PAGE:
Also, likely Florida voters believe the economy is the most important issue facing Florida. Specifically:

  • 22 percent of registered Florida voters say job creation and improving the economy is the most important issue facing our state,
  • 13 percent of registered Florida voters believe education should be the top issue in the state,
  • 11 percent of Florida voters are concerned about health care and the implementation of the Affordable Care Act (known as ObamaCare), and
  • Immigration is gaining traction and seen as the most important issue by 8 percent of voters.

The survey, conducted on August 8-14, 2015 during live landline (62 percent) and cellular (38 percent) telephone calls, included a cross section of 611 registered voters and has a margin of error of +/- 4 percent.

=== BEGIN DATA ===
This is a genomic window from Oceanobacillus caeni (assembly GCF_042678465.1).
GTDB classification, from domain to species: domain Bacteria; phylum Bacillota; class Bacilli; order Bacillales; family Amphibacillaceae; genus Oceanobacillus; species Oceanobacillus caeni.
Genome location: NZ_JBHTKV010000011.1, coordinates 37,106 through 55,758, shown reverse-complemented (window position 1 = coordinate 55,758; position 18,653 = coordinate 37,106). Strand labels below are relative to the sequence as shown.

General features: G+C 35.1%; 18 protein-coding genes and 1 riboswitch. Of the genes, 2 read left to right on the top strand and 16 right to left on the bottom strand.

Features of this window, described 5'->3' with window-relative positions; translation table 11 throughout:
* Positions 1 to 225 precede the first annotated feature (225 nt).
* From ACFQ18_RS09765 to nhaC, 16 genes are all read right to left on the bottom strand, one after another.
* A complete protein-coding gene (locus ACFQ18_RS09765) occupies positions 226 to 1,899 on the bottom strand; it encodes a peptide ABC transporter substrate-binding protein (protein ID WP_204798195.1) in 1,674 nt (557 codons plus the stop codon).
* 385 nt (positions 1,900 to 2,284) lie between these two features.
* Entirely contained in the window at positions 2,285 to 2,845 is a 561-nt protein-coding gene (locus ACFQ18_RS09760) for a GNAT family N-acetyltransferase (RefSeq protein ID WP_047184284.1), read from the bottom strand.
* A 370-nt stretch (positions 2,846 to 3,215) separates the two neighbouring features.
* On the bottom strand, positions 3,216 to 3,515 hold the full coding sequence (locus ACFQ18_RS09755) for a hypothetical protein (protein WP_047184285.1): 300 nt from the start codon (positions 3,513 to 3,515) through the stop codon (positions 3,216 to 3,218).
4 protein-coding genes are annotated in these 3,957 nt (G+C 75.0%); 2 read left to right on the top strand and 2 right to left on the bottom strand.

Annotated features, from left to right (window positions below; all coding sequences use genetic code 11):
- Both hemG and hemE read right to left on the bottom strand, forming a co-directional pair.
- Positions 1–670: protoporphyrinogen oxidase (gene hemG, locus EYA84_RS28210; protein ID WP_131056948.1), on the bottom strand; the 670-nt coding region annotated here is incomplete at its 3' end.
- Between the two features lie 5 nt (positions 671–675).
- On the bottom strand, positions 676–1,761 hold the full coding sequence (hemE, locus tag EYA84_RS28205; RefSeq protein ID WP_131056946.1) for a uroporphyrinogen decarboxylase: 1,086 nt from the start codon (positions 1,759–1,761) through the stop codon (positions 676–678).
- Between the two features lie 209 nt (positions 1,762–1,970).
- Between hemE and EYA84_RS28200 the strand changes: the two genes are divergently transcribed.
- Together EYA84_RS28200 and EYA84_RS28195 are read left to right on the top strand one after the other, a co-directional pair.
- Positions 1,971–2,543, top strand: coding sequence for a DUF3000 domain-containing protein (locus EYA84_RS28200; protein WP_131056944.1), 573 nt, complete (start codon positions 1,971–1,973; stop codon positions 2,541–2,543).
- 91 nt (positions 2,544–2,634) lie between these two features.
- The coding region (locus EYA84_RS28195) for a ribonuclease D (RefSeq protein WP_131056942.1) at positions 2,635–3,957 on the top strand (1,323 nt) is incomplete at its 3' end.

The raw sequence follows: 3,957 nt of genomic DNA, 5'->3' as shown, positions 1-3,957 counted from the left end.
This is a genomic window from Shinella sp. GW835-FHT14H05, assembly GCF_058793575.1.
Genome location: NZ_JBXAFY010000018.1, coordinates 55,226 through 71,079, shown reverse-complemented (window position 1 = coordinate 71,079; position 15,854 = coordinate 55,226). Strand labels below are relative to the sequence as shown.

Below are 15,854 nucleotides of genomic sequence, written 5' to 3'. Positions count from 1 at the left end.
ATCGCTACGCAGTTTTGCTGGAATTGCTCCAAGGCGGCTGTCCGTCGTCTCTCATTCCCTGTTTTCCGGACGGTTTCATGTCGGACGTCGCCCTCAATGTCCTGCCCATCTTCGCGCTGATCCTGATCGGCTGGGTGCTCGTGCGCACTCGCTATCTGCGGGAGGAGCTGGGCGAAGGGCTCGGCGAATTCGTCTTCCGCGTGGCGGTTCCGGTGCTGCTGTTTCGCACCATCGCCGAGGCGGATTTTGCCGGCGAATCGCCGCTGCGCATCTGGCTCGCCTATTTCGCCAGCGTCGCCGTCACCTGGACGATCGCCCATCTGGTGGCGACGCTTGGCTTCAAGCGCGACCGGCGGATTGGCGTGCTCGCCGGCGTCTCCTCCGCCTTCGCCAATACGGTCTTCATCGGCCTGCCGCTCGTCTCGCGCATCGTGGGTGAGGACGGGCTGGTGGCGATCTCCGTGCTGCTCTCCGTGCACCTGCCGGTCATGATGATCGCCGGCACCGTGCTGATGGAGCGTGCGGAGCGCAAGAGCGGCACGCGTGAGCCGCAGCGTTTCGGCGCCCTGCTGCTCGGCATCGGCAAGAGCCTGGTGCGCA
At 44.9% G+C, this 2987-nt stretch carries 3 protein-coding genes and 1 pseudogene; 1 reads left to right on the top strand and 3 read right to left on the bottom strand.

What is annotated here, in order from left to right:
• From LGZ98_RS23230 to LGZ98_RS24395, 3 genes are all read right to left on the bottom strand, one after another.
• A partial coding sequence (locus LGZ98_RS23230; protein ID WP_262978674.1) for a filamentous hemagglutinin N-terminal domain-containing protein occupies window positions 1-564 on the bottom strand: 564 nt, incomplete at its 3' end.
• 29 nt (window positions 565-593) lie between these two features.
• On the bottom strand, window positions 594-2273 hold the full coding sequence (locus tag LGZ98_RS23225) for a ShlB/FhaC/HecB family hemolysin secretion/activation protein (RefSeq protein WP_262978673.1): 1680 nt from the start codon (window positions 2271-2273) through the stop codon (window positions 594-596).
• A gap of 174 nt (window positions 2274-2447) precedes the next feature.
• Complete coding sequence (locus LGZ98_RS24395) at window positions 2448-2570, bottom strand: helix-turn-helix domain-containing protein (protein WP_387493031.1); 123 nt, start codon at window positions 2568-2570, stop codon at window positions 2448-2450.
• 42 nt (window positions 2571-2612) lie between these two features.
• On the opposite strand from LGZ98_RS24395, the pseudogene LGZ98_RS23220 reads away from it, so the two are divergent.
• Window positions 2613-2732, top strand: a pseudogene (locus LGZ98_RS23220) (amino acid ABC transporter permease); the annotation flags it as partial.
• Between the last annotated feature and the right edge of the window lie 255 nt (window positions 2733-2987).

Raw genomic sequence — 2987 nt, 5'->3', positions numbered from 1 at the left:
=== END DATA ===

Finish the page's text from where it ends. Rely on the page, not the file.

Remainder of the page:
Please note:  The samples for the polls conducted by the Florida Chamber Political Institute are consistently drawn from likely voters, meaning those voters who have the propensity and past performance of voting in elections, rather than simply including registered voters.  Voters are again screened for likelihood of voting this November.

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The Florida Chamber of Commerce is the voice of business and the state’s largest federation of employers, chambers of commerce and associations, aggressively representing small and large businesses from every industry and every region. The Florida Chamber works within all branches of government to affect those changes set forth in the annual Florida Business Agenda, and which are seen as critical to secure Florida’s future. The Florida Chamber works closely with its Political Operations and the Florida Chamber Foundation. Visit www.FloridaChamber.com for more information.